About The Armstrong Hotel
A Curious History by Owner Steve Levinger
Like many of Old Town Fort Collins’ buildings, the Armstrong Hotel has a long and curious history. As one of three historic hotels that graced downtown, it was the last to open and the only one still operating today.
A History of The Armstrong Hotel
In 1923, Charles and Carolyn Mantz opened the original Armstrong Hotel and named it after Carolyn’s deceased father (Andrew Armstrong) whose house once stood on the property. When it opened, the hotel was the tallest building in town, boasting two elegant dining halls, 41 guest rooms, and various retail shops. The Mantz family advertised the Armstrong Hotel as the ideal location from which to tour the Poudre Canyon and Rocky Mountain National Park.
In addition to welcoming visitors, the hotel offered Fort Collins residents a home away from home for many years. Serving the public’s growing love affair with the automobile, it housed the first chapter of the American Automobile Association, and during World War II, it was used as a barracks for the U.S. Army. Many long-term residents of the Armstrong also considered the hotel their home.
As the hotel changed hands, its name changed as well—first to the Empire Hotel, and later, the Mountain Empire Hotel. During the 1970’s, downtown Fort Collins fell into decline as new growth to the south drew business away. During that time the Armstrong hotel began to slip into disrepair as more and more visitors opted for newer hotels. To remain profitable, the Armstrong relied upon long-term residents and the occasional guests passing through Old Town. The shabby, dirt-cheap rooms ultimately attracted a rough crowd.
The City of Fort Collins later opted to focus more attention upon the improvement of the stagnant downtown area. Considerable time, effort, and money were focused into the revitalization of this area of the city, and the creation of an “Old Town” character and charm. Sadly, the changes to downtown seemed to pass by the hotel and it continued to slip further and further downhill. By the mid-‘90s, most citizens viewed the Armstrong as a “flop house” and hurried by it on their way downtown. Eventually, the hotel closed its doors in early 2000.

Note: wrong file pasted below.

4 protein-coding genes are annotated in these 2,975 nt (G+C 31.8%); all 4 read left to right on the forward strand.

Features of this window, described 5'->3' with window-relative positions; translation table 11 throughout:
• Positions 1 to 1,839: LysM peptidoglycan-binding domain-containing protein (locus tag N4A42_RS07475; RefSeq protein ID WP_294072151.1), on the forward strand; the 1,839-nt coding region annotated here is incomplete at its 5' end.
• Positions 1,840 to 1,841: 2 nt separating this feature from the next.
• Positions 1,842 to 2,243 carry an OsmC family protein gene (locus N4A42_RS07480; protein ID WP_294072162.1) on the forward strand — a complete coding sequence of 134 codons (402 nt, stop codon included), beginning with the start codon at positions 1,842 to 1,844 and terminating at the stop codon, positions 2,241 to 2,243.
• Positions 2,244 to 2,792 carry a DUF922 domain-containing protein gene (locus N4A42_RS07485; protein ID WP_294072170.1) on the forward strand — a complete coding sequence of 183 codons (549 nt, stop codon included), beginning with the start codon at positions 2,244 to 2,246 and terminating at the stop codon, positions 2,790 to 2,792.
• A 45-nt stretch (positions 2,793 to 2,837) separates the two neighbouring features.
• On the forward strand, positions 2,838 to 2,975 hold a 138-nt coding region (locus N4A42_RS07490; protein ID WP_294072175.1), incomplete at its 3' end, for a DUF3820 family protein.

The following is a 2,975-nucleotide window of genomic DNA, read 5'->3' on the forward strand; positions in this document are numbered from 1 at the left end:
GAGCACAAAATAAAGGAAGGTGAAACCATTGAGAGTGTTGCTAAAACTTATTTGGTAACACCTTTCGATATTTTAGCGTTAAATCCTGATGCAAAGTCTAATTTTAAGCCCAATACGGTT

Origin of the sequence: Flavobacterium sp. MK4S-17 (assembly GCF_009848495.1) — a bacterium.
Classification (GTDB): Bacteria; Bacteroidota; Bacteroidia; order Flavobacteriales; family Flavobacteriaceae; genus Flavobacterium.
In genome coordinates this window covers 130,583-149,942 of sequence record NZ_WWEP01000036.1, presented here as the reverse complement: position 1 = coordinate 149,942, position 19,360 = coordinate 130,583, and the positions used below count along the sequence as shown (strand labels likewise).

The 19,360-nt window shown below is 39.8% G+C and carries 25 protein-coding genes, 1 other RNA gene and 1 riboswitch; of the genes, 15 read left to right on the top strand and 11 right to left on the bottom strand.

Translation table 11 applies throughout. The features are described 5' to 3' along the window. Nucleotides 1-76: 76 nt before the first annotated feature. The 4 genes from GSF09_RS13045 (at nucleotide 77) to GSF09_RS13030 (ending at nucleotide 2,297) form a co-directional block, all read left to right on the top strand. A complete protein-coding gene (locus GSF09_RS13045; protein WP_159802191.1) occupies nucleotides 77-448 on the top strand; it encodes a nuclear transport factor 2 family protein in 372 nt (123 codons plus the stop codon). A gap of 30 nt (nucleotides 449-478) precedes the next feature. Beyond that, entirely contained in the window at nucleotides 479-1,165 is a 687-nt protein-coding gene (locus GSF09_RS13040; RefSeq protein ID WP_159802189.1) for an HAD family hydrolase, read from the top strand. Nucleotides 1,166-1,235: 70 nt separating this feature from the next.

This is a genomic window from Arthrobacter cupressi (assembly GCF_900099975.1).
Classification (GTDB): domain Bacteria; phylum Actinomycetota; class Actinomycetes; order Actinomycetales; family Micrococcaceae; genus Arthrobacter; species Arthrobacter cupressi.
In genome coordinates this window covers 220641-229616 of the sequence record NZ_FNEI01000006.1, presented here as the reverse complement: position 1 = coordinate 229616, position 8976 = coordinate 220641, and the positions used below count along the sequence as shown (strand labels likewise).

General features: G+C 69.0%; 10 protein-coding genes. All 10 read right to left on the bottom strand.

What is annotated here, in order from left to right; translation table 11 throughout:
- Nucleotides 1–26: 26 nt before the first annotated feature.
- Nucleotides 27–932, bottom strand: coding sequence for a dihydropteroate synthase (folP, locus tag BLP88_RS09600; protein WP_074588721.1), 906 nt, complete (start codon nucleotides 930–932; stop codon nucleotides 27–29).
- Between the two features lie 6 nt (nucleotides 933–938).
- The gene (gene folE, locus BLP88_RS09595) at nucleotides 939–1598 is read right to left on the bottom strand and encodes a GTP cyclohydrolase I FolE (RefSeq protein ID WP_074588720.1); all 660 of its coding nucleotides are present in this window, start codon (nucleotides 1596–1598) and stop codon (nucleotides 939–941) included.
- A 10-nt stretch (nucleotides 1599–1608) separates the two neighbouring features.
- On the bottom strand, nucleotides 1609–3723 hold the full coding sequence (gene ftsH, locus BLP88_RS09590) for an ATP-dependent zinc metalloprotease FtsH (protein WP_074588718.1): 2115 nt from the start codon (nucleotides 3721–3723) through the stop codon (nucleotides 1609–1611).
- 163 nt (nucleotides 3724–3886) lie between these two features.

The tired, old building remained vacant for nearly three years before a new owner happened upon it, saw its potential, and brought the building back to life.
The Levinger family purchased the building in November of 2002 and renovation began in August of 2003. After years of being a home, a safe haven, and eventually an eyesore, the newly renovated and revitalized Armstrong Hotel reopened its doors in June of 2004.
The Levingers chose to preserve and restore as much of the building’s historic fabric and character as possible. The original storefronts and the 1940’s-era neon sign were recreated from historic photographs. Crumbling plaster walls and ceilings were repaired, weathered wood windows were restored, the beautiful fir floors were refinished, and period hall doors and transoms were faithfully reproduced.
The building’s architecture still reflects the simple, symmetrical, “clean” form of the early ‘20s. The east and south facades still feature leaded prismatic glass tiles used to diffuse light that came into the original lobby and dining rooms. Two light courts, which can be viewed from the third floor hall, allowed light and ventilation into all the central rooms on the upper floors.
Operable transoms over each room door exhausted hot air, providing natural ventilation and a cooling effect. Each corner of the building still features the elegant tile cartouche with a floral motif—the structure’s only non-utilitarian embellishment. Hand-in-hand with this restoration was an extensive update of the building’s mechanical and electrical systems, as the structure was brought up to current fire and building code.
Once an eyesore, The Armstrong Hotel is now one of Old Town Fort Collins’ truest gems. The hotel is a result of the Levingers’ ambitious efforts and the family’s belief that this hotel is a significant part of the downtown economy and community.
No matter the proprietor, The Armstrong Hotel has always been family-owned and operated, and we are proud to be a part of this legacy.
We are truly honored to have you as our guest. We encourage you to celebrate our hotel’s unique history during your stay. Take some time to explore the building inside and out. Check out the historic photographs in our lobby, and enjoy a piece of times gone by with us. Your stay here is the continuation of the Armstrong Hotel’s history.
The Armstrong Hotel Cat
Oreo ArmstrongOreo is our resident hotel cat and is about twelve years old. We do not allow her to enter guest rooms, in case one of our future guests has an allergy, but you are always welcome to come visit with her in the hotel lobby. Although she would love to indulge in food and treats given to her by hotel guests, we request that you do not feed her so she can maintain a healthy weight and thus live a long life!